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Glacier is a great national park because you are able to "get inside" the Rocky Mountains. At this point in northern Montana the Rocky Mts. are only 35 miles wide. You can cross back and forth and hike all over them. These are some impressive mountains and, of course they are covered with glaciers. There are similarities to the Tetons in that the peaks are ragged and tower up 5 or 6 thousand feet but they are arranged in a cluster of mountains rather than a straight line.
The Going-To-The-Sun Road (50 miles long) allows you to get right in the middle of these mountains. The road is scary but wonderful. Of all the roads we have driven so far this one is the best as far as giving you the feeling that you are close to the mountains. It is no more scary than many others but because the mountains are surrounding you, peak after peak, it has to rank as the best "scary" road so far.
The area is very green with trees and green plants, partly because the west side receives a lot of rain due to the pacific winds. The ragged peaks, the lakes, the green colors, the waterfalls, the glaciers, the wild flowers all add together to make the whole area just beautiful and it reminds you of a paradise.
Glacier reminds me of New York State's Finger Lake Region in part because of the glacially carved valleys and the long, narrow lakes that run along the bottom of them. The valleys and the lakes are often parallel to each other also. The big difference, of course, is the elevation of the mountain ridges in between the lakes.
Early in the 1900's the park began touring visitors around in vintage looking but uniquely designed limousines that carried 25 or so people and had roll back canvas tops for easy viewing of the mountains. The so-called "Red Jammers" took visitors up and down the Going-To-The-Sun Road. These special limos have recently been refurbished and are busy every day taking visitors on the same trips.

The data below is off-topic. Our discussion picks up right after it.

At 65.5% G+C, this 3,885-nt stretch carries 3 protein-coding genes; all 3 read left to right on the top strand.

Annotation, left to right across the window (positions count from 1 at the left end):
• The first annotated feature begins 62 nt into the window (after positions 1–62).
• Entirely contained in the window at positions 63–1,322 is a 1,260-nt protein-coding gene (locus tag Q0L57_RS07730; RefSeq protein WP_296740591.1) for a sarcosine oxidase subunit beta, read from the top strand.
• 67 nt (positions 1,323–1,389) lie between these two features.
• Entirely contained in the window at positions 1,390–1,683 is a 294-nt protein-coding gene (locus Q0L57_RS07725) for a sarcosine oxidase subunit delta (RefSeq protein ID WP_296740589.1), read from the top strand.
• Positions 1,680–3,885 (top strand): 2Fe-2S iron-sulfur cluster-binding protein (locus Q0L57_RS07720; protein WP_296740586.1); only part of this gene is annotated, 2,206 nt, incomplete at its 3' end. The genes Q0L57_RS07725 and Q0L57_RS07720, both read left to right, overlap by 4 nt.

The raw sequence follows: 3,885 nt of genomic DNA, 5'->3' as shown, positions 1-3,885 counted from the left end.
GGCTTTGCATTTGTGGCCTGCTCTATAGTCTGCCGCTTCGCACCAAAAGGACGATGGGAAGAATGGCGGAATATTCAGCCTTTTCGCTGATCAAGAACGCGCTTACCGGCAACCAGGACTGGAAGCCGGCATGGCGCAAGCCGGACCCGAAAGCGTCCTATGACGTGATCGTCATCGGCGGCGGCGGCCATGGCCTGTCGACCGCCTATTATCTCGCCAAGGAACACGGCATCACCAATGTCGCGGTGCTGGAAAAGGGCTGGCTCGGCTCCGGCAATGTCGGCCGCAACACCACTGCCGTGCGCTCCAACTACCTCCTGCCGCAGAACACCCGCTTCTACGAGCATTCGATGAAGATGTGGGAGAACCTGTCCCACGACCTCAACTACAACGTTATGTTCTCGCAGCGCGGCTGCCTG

There is a great deal of hiking trails in Glacier. Too many for us to do but serious hikers have a gold mine. There are 1 to 5 mile trails and there are 5 to 20 mile trails. You can hike all day to arrive at a Swiss Chalet for the night. In the 1930's visitors used to either horseback ride or hike from all day and the Northern Railroad built several grand lodges and several smaller chalets for the visitors to end their day in style.
The hike at the top of the mountains (Logan Pass) on the Sun Road is a great hike up to very near the summit and gives you a breath-taking view of a mountain lake called Hidden Lake. The 3 mile round trip to Virginia Falls and St. Mary Falls is great. The water in the streams and lakes of Glacier is unbelievably clear. You can look through the shallow water and see every little pebble. The deeper water is the most beautiful blue. A ranger told us the blue is due to the fine dust from the glacier run off that is in he water like a talc powder that reflects back the blue and green light rays.
The east and west sides of the park are quite separate because there is only the one road from side to side and it is 50 miles of hair-raising driving and takes about 2 hours minimum. There are several days worth of activities on the east side as well as the west. After 3 days camped on the west side, we drove around the south of the park (easy drive) and camped on the east side for a couple days. The Many Glacier area on the east side is again breath-taking and offers much to do in hiking and boating. From the east side you can easily access the Canadian sister park named Waterton National Park. Waterton also offers a wonderful area including a lake surrounded by mountains and a quaint little town at the northern end as well as one of those grand lodges. The south end of the lake is actually in the USA and not reachable from within the US except by foot. Waterton Park also seems to have more wildlife. We saw 5 adult bears and two cubs as well as a moose.
Glacier National Park is a spectacular place to visit.
For photographs take this link to the Cross-Country Photo Albums and select one of the several Glacier albums.